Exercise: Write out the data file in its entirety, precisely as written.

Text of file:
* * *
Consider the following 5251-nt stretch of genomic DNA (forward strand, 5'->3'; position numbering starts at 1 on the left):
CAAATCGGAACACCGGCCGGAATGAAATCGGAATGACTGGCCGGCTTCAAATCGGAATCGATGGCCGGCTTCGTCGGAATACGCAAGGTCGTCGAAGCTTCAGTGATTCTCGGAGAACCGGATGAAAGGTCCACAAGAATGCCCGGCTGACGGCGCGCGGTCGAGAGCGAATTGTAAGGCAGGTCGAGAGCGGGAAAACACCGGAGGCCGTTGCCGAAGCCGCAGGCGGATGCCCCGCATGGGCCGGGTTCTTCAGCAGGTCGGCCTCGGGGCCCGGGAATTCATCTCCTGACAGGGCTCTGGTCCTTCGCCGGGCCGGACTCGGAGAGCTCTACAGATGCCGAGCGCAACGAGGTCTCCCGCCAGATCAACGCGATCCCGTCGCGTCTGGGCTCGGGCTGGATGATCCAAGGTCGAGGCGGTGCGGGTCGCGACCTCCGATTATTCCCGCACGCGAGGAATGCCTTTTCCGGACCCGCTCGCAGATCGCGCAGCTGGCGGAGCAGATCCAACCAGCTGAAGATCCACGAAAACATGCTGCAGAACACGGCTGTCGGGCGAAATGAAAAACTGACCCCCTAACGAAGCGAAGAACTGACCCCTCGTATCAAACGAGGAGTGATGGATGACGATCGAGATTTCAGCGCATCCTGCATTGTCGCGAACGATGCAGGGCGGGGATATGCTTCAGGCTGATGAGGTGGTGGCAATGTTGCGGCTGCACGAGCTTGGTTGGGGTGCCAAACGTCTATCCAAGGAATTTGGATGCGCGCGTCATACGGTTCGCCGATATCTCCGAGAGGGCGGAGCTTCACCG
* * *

Consider the following 5251-nt stretch of genomic DNA (forward strand, 5'->3'; position numbering starts at 1 on the left):
CAAATCGGAACACCGGCCGGAATGAAATCGGAATGACTGGCCGGCTTCAAATCGGAATCGATGGCCGGCTTCGTCGGAATACGCAAGGTCGTCGAAGCTTCAGTGATTCTCGGAGAACCGGATGAAAGGTCCACAAGAATGCCCGGCTGACGGCGCGCGGTCGAGAGCGAATTGTAAGGCAGGTCGAGAGCGGGAAAACACCGGAGGCCGTTGCCGAAGCCGCAGGCGGATGCCCCGCATGGGCCGGGTTCTTCAGCAGGTCGGCCTCGGGGCCCGGGAATTCATCTCCTGACAGGGCTCTGGTCCTTCGCCGGGCCGGACTCGGAGAGCTCTACAGATGCCGAGCGCAACGAGGTCTCCCGCCAGATCAACGCGATCCCGTCGCGTCTGGGCTCGGGCTGGATGATCCAAGGTCGAGGCGGTGCGGGTCGCGACCTCCGATTATTCCCGCACGCGAGGAATGCCTTTTCCGGACCCGCTCGCAGATCGCGCAGCTGGCGGAGCAGATCCAACCAGCTGAAGATCCACGAAAACATGCTGCAGAACACGGCTGTCGGGCGAAATGAAAAACTGACCCCCTAACGAAGCGAAGAACTGACCCCTCGTATCAAACGAGGAGTGATGGATGACGATCGAGATTTCAGCGCATCCTGCATTGTCGCGAACGATGCAGGGCGGGGATATGCTTCAGGCTGATGAGGTGGTGGCAATGTTGCGGCTGCACGAGCTTGGTTGGGGTGCCAAACGTCTATCCAAGGAATTTGGATGCGCGCGTCATACGGTTCGCCGATATCTCCGAGAGGGCGGAGCTTCACCG